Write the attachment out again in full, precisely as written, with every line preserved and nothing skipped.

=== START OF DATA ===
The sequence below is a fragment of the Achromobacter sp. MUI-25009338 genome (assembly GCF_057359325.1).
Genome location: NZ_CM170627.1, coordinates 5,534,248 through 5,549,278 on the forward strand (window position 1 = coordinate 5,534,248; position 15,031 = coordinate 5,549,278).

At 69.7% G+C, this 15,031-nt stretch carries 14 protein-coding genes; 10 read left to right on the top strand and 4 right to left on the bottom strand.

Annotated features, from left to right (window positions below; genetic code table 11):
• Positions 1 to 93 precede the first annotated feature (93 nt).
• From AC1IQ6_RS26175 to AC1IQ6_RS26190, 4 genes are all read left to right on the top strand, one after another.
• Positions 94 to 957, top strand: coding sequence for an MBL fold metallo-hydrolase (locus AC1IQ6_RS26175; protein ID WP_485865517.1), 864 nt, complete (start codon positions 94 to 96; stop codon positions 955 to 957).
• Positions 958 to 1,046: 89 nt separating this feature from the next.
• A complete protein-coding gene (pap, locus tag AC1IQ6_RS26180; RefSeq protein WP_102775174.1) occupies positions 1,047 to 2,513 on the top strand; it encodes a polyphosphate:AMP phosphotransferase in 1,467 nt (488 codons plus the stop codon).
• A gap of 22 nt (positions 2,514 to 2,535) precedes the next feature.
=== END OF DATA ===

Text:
The sequence below is a fragment of the Achromobacter sp. MUI-25009338 genome (assembly GCF_057359325.1).
Genome location: NZ_CM170627.1, coordinates 5,534,248 through 5,549,278 on the forward strand (window position 1 = coordinate 5,534,248; position 15,031 = coordinate 5,549,278).

At 69.7% G+C, this 15,031-nt stretch carries 14 protein-coding genes; 10 read left to right on the top strand and 4 right to left on the bottom strand.

Annotated features, from left to right (window positions below; genetic code table 11):
• Positions 1 to 93 precede the first annotated feature (93 nt).
• From AC1IQ6_RS26175 to AC1IQ6_RS26190, 4 genes are all read left to right on the top strand, one after another.
• Positions 94 to 957, top strand: coding sequence for an MBL fold metallo-hydrolase (locus AC1IQ6_RS26175; protein ID WP_485865517.1), 864 nt, complete (start codon positions 94 to 96; stop codon positions 955 to 957).
• Positions 958 to 1,046: 89 nt separating this feature from the next.
• A complete protein-coding gene (pap, locus tag AC1IQ6_RS26180; RefSeq protein WP_102775174.1) occupies positions 1,047 to 2,513 on the top strand; it encodes a polyphosphate:AMP phosphotransferase in 1,467 nt (488 codons plus the stop codon).
• A gap of 22 nt (positions 2,514 to 2,535) precedes the next feature.